Leadership in virtual and augmented reality is coming from an obvious, yet unlikely place. Museums are taking the opportunity to transform dated, or well-known exhibits into technological wonders…or at least adding something to exhibits.
In New York, the Metropolitan Museum of Art has partnered with the Canadian Film Centre’s Media Lab to produce an immersive experience, where visitors can don a virtual reality headset and look closely at an exquisite, intricately carved 16th-century prayer bead up close. The exhibit, called Small Wonders, will have a series of items that are usually found behind glass, and with a small piece of paper next to them describing what the visitor is seeing.
Meanwhile, the American Museum of Natural History has created an app that lets visitors identify nearby points of interest, and get additional information on exhibits they are looking at. But they have lofty goals, with their technology team working on technology that will allow visitors to experience playing golf on Mars, and other AR experiences. These at the moment are principally focused on the science arena, educating people while entertaining them, but the application across the museum spectrum are limitless. The Museum of Natural History already has a working prototype of a nature-based experience – viewers can use a device or headset, aimed at a Mako shark hanging from the roof of the museum, to see its skeleton and movements.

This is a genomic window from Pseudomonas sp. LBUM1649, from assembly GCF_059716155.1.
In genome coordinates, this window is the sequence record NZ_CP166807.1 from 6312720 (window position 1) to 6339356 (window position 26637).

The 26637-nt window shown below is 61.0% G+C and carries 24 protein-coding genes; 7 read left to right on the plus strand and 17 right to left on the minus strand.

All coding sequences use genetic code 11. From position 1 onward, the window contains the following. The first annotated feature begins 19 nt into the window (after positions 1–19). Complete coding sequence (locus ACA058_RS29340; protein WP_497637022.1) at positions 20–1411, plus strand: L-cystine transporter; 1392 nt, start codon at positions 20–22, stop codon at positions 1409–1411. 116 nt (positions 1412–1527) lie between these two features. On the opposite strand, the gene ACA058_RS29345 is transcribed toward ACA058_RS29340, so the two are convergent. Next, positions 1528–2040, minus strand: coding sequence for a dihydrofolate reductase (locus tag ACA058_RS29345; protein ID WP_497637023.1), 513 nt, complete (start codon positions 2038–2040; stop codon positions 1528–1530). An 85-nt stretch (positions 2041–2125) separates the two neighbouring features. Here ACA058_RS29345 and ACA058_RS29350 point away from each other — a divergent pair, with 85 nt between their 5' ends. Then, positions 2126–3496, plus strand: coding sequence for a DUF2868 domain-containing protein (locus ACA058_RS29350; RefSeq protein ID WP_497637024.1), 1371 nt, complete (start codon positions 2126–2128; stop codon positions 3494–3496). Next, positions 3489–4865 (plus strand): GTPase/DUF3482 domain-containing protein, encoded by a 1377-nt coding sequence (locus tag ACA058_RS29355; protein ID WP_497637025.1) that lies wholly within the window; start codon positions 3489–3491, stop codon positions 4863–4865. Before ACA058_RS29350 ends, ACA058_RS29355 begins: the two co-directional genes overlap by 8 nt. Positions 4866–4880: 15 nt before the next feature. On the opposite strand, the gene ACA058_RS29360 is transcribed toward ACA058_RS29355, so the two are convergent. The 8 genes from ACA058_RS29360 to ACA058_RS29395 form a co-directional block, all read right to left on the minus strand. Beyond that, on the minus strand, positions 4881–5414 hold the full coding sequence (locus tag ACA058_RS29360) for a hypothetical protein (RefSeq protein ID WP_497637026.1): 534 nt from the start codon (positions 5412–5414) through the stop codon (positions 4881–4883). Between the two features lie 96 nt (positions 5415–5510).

As technology advances and other areas continue the uptake, it’s dizzying to think what the education experience will be like for generations to come. Even now, children and adults alike can look forward to, in the very short term, new and exciting versions of exhibits we know well.
It seems that the concept of visiting new worlds through augmented in virtual reality as sold to us in Star Trek and other science-fiction shows, is far closer than we think. The implications for how people learn, and what people see – being able to actually experience an incident rather than being forced to interpret it – mean that the frustration of historical fact, in that it gets blurred from generation to generation, will be at an end.